Machine learning using real-time symptom reports can accurately detect lymphedema, a distressing side effect of breast cancer treatment that is more easily treated when identified early, finds a new study led by NYU Rory Meyers College of Nursing and published in the journal mHealth.
“Using a well-trained classification algorithm to detect lymphedema based on real-time symptom reports is a highly promising tool that may improve lymphedema outcomes,” said Mei R Fu, PhD, RN, FAAN, associate professor of nursing at NYU Meyers and the study’s lead author.
Lymphedema is a build-up of lymph fluid that causes swelling in the arms or legs and is commonly caused by the removal of lymph nodes as part of cancer treatment. It can occur immediately after cancer surgery or as late as 20 years after surgery; a recent study found that more than 41 percent of breast cancer patients experienced lymphedema in their arms within 10 years of their surgery.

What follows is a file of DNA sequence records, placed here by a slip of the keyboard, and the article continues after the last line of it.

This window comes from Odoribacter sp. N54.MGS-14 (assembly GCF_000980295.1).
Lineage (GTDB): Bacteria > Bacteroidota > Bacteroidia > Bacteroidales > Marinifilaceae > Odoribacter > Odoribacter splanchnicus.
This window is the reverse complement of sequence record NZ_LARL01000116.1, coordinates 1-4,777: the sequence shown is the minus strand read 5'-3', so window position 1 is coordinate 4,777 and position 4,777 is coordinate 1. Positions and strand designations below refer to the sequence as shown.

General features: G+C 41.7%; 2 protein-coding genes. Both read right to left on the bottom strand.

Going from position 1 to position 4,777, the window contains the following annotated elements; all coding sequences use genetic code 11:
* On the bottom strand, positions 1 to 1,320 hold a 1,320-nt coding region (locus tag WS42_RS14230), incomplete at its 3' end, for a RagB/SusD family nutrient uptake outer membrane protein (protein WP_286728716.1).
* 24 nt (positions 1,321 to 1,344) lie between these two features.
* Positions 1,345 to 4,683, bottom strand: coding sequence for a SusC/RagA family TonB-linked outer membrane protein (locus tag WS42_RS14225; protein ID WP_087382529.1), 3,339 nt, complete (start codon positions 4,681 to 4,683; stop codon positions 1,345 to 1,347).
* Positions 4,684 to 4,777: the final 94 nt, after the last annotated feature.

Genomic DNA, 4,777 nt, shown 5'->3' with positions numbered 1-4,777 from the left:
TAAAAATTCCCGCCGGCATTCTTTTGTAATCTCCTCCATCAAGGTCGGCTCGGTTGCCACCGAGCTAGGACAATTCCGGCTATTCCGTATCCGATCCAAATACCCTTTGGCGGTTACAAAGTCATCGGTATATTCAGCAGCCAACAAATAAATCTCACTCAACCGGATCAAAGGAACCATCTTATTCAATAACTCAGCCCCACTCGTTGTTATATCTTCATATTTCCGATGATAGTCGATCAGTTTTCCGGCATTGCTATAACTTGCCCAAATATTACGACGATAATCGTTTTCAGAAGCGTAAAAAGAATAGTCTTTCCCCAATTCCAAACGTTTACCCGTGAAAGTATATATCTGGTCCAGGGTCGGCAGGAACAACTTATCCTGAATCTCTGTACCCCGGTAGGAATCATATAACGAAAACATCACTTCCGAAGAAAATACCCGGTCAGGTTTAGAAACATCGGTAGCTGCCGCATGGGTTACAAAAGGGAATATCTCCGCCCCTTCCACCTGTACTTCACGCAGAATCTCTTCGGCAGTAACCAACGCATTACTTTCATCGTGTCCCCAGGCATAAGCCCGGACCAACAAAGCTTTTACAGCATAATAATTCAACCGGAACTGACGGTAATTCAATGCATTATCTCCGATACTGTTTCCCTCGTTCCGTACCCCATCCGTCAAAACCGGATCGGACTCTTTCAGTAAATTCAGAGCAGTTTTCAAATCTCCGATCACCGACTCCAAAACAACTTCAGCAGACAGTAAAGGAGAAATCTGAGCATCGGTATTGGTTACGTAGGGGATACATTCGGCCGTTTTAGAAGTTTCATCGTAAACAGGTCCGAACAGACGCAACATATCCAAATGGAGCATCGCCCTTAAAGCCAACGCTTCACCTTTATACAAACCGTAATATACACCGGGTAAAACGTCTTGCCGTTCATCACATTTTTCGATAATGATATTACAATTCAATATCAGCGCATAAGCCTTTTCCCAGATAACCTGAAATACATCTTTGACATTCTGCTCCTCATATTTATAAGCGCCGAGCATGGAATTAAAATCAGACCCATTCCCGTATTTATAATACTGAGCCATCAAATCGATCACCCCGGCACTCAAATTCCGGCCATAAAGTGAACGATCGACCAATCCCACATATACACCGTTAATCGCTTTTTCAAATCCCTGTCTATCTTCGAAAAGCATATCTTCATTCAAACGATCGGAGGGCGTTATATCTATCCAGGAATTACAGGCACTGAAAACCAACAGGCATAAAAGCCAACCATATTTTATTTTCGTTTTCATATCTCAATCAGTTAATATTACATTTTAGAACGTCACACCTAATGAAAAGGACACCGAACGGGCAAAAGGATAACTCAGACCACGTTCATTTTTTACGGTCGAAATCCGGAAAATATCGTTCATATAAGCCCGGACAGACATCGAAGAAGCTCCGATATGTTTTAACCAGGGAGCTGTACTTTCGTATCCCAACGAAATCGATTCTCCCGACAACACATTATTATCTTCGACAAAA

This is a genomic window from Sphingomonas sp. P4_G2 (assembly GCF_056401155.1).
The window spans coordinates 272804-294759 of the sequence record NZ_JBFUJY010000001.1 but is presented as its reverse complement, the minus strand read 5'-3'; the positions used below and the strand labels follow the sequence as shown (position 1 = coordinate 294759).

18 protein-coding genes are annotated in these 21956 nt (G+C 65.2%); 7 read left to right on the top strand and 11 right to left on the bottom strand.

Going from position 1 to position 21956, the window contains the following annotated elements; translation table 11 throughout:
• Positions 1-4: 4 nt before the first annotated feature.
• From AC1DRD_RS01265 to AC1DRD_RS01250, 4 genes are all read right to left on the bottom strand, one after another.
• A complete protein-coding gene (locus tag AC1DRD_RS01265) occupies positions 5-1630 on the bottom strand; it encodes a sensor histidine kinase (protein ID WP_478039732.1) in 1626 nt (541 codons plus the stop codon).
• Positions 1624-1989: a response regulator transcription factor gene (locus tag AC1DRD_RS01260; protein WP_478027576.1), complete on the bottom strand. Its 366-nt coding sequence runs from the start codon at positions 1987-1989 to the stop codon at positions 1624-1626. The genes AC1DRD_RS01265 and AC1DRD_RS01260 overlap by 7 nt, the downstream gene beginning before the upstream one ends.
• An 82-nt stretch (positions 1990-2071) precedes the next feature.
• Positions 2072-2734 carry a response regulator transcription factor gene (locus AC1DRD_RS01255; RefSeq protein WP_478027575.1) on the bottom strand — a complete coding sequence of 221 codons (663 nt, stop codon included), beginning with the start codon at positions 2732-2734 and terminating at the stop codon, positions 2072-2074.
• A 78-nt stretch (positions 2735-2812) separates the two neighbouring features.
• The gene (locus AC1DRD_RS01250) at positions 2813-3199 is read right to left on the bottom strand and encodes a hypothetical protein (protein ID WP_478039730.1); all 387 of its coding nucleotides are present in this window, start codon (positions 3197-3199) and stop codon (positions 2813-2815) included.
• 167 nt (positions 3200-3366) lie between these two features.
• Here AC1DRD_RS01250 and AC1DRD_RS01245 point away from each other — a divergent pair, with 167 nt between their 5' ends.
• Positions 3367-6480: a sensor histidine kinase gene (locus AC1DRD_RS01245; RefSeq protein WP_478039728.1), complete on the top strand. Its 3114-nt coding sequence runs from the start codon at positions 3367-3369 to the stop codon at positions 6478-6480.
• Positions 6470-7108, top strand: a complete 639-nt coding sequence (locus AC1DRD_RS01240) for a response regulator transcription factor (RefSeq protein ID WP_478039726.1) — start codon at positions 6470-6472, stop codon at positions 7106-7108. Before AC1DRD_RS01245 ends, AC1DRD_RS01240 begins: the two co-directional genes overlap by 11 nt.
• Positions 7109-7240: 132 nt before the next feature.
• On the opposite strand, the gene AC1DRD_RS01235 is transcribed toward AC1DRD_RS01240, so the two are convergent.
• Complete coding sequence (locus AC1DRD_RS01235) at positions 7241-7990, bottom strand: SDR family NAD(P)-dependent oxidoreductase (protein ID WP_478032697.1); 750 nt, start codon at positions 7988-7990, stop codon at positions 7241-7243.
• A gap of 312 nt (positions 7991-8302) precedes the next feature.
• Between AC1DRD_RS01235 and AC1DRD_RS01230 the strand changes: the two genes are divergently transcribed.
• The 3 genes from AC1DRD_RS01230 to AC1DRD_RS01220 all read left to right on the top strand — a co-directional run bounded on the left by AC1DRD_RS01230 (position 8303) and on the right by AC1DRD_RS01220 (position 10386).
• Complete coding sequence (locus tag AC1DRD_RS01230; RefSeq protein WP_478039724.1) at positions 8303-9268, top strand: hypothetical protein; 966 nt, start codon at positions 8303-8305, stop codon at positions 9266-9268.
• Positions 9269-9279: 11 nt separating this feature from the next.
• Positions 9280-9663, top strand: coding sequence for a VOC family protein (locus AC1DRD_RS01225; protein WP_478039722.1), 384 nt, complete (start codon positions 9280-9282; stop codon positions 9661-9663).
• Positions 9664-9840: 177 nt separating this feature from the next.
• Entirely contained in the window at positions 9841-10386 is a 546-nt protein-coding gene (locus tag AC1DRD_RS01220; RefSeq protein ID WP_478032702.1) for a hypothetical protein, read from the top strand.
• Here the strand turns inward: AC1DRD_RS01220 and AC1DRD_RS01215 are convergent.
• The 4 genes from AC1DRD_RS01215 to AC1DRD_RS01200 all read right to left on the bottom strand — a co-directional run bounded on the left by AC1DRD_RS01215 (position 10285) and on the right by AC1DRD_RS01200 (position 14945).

Lymphedema is one of the most dreaded adverse effects from breast cancer treatment because of its chronic nature and debilitating symptoms, including arm swelling, heaviness, tightness, achiness, stiffness, burning, and decreased mobility. While there is no cure for lymphedema, early detection and intervention can
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